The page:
On a side note, Aspen seems to be a place where there are more Range Rovers and Jeeps than Teslas. Your Model X probably won't impress anyone here, even though it sports zero emissions which seems quite compatible with the large assortment of Aspen trees everywhere.
St. Regis is an upscale, expensive accommodation, not for the budget-conscious traveler looking for $100 - $200/night. While the service is impeccably attentive and polite, there's a $50 valet service fee. Although I'm not a fan of valet in general, space can be limited in a place like Aspen so it's understandable. Interestingly, the valet folks mentioned they had never seen a Tesla before which is rather surprising considering they have a Wall Connector here. Either the staff is new or the Range Rover prestige badge is the gold standard in a place like this. And yes, I did enable Valet Mode. I'd say that aesthetically, the St. Regis is like old money with modern touches, reminding me of the Mercedes S Class.
And since I was in Aspen, I decided to try Steakhouse No. 316 down the street, recommended by the concierge (Acquolina was the other option if I wanted Italian). Pricey, but very good. Sometimes it's okay to treat yourself and worry about the sticker shock later.
5/15 (Lone Tree, CO)
After a simple breakfast at Poppycocks Cafe, I wandered around Aspen for a short while to joggle old childhood memories, then decided it was time to move on.
Driving from Aspen to Lone Tree (next to Denver) on a single charge is easily done if you start with around 85 - 95%. Charging at St. Regis topped me to 95% overnight (the max level I had it set to). That's 3.5 hours driving north from Aspen, turning onto Interstate 70 at Glenwood Springs, and onward over the mountains to Denver.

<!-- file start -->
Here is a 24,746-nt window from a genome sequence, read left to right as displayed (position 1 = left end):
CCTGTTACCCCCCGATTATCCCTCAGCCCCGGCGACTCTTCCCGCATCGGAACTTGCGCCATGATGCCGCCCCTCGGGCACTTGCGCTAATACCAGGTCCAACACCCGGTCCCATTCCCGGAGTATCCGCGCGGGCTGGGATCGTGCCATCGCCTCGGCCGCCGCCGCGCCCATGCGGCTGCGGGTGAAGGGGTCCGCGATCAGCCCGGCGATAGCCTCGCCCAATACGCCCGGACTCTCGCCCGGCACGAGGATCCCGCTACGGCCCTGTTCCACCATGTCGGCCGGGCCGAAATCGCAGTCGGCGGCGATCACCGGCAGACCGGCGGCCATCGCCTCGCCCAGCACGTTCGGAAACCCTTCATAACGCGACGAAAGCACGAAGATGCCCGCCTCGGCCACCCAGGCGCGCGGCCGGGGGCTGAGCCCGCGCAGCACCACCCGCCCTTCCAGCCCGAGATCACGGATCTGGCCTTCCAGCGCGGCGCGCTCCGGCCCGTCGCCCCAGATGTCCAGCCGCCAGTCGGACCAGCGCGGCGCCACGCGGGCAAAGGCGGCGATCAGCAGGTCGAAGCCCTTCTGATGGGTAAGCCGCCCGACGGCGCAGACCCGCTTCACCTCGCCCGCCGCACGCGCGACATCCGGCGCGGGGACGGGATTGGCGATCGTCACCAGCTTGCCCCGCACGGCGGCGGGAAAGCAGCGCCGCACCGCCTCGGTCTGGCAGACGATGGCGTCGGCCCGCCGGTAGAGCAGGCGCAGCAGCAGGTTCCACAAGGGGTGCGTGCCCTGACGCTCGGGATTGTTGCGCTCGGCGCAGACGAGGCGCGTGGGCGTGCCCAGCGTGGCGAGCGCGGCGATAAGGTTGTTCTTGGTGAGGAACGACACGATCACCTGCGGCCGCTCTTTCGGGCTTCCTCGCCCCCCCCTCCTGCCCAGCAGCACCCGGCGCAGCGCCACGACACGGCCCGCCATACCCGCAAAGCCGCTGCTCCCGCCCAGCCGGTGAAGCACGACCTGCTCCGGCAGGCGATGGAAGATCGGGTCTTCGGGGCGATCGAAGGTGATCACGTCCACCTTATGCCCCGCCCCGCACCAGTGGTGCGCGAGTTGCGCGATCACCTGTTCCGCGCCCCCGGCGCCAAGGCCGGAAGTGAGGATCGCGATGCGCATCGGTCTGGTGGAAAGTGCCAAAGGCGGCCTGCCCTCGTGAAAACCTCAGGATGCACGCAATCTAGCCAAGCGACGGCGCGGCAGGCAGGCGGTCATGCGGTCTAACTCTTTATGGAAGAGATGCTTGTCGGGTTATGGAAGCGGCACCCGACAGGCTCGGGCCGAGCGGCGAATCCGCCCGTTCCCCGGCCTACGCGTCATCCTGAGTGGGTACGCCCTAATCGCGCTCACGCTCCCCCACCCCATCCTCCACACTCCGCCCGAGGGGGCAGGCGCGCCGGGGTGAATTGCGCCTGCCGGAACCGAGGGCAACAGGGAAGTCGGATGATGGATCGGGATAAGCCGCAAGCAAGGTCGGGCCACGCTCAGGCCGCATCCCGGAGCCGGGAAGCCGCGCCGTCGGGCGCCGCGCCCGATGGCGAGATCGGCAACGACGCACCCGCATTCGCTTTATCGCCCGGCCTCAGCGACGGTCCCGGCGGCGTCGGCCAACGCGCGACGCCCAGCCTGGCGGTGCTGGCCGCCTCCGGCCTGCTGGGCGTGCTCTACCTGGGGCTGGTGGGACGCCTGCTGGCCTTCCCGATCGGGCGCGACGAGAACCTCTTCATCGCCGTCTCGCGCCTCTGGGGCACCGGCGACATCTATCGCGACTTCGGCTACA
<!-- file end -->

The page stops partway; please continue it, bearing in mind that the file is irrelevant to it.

Similar to Utah, the Colorado Rockies provide larger-than-life, breath-taking scenery in its own unique way. At this time of the year there are still some snow-covered peaks although the white starts fading as you get closer to Denver. A variety of towns are visible next to the freeway ranging from pretty-aged to newly-developed.
The destination for the day was Element by Westin and this was one of the relatively shorter drives of the road trip between point A and B. Having been a Denver-area resident decades ago, Lone Tree wasn't a place I was familiar with. It's a pretty happening place from what I can tell with lots of shopping areas and nice housing development. There are 3 Tesla Wall Connectors behind Element along with an EnviroSpark station for non-Tesla EVs.
If the St. Regis was a Mercedes S Class, then Element feels like a Model S due to its modern vibe, meant less for upscale/classiness and more tech-centric.
I took the opportunity to find a local self-service wash bay (County Line Car Wash) and hosed down the bug slaughter on the front end of the car. Even though there are more insects to slay down the road, it's not good to have this stuff sticking to the paint for too long under the hot sun. I decided to spend the evening resting and catching up on sleep. Driving fatigue can take its toll.
5/16 (Colorado Springs, CO)
One of my objectives for this trip was to visit my old childhood neighborhood in Arvada, Colorado. I took a short drive north and found the house that I grew up in. While many areas have changed quite a bit in recent decades, my old block looks nearly identical to my old photos.
My next stop was the Colorado Springs area an hour south of Denver. I stayed at a friend's house who I hadn't seen in years. Interestingly, the Colorado Springs Supercharger is in a parking garage right next to his office. It costs $1/hour to enter the garage, so charging isn't completely free here. I somewhat wish I could have planned this trip to stay an extra day so I could hang out with him, but another important (and big) destination awaited ahead: Texas.
But in order to get there, I would have to brave Tornado Alley.
Next: Colorado Springs -> Wichita -> Dallas -> Houston -> Austin.